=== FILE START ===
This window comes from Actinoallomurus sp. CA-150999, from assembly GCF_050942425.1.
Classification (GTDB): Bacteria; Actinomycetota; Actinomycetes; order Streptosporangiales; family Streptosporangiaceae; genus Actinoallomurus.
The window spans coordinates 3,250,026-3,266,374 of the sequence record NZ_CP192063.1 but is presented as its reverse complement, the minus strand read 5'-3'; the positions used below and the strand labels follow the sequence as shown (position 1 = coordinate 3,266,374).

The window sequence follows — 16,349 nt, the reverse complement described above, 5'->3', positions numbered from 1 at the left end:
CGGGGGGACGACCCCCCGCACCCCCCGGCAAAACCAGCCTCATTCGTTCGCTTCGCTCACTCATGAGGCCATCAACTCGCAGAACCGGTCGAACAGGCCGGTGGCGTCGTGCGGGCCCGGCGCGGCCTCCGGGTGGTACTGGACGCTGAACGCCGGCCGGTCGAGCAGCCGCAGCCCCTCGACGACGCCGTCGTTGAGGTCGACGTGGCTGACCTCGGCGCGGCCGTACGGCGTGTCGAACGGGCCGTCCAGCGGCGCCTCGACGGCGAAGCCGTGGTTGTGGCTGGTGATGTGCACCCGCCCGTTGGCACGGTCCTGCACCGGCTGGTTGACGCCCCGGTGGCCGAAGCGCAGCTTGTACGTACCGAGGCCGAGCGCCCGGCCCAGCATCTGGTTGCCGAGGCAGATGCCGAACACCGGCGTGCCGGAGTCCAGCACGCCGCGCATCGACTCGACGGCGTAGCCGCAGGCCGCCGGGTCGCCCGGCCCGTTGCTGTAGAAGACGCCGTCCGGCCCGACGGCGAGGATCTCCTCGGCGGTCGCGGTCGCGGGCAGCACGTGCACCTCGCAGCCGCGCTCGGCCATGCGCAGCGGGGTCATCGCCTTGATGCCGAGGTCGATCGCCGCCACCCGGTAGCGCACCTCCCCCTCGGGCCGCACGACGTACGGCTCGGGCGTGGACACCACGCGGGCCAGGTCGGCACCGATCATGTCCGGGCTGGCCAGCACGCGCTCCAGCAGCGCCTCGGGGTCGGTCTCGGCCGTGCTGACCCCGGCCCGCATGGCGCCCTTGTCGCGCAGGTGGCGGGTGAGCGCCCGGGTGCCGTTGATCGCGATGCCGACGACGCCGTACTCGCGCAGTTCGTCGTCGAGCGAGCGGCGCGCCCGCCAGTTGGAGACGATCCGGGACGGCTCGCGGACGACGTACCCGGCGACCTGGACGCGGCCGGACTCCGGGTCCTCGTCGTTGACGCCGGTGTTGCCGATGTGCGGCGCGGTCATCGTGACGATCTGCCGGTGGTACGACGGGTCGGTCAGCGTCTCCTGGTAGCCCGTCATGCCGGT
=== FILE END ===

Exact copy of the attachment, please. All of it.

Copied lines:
This window comes from Actinoallomurus sp. CA-150999, from assembly GCF_050942425.1.
Classification (GTDB): Bacteria; Actinomycetota; Actinomycetes; order Streptosporangiales; family Streptosporangiaceae; genus Actinoallomurus.
The window spans coordinates 3,250,026-3,266,374 of the sequence record NZ_CP192063.1 but is presented as its reverse complement, the minus strand read 5'-3'; the positions used below and the strand labels follow the sequence as shown (position 1 = coordinate 3,266,374).

The window sequence follows — 16,349 nt, the reverse complement described above, 5'->3', positions numbered from 1 at the left end:
CGGGGGGACGACCCCCCGCACCCCCCGGCAAAACCAGCCTCATTCGTTCGCTTCGCTCACTCATGAGGCCATCAACTCGCAGAACCGGTCGAACAGGCCGGTGGCGTCGTGCGGGCCCGGCGCGGCCTCCGGGTGGTACTGGACGCTGAACGCCGGCCGGTCGAGCAGCCGCAGCCCCTCGACGACGCCGTCGTTGAGGTCGACGTGGCTGACCTCGGCGCGGCCGTACGGCGTGTCGAACGGGCCGTCCAGCGGCGCCTCGACGGCGAAGCCGTGGTTGTGGCTGGTGATGTGCACCCGCCCGTTGGCACGGTCCTGCACCGGCTGGTTGACGCCCCGGTGGCCGAAGCGCAGCTTGTACGTACCGAGGCCGAGCGCCCGGCCCAGCATCTGGTTGCCGAGGCAGATGCCGAACACCGGCGTGCCGGAGTCCAGCACGCCGCGCATCGACTCGACGGCGTAGCCGCAGGCCGCCGGGTCGCCCGGCCCGTTGCTGTAGAAGACGCCGTCCGGCCCGACGGCGAGGATCTCCTCGGCGGTCGCGGTCGCGGGCAGCACGTGCACCTCGCAGCCGCGCTCGGCCATGCGCAGCGGGGTCATCGCCTTGATGCCGAGGTCGATCGCCGCCACCCGGTAGCGCACCTCCCCCTCGGGCCGCACGACGTACGGCTCGGGCGTGGACACCACGCGGGCCAGGTCGGCACCGATCATGTCCGGGCTGGCCAGCACGCGCTCCAGCAGCGCCTCGGGGTCGGTCTCGGCCGTGCTGACCCCGGCCCGCATGGCGCCCTTGTCGCGCAGGTGGCGGGTGAGCGCCCGGGTGCCGTTGATCGCGATGCCGACGACGCCGTACTCGCGCAGTTCGTCGTCGAGCGAGCGGCGCGCCCGCCAGTTGGAGACGATCCGGGACGGCTCGCGGACGACGTACCCGGCGACCTGGACGCGGCCGGACTCCGGGTCCTCGTCGTTGACGCCGGTGTTGCCGATGTGCGGCGCGGTCATCGTGACGATCTGCCGGTGGTACGACGGGTCGGTCAGCGTCTCCTGGTAGCCCGTCATGCCGGT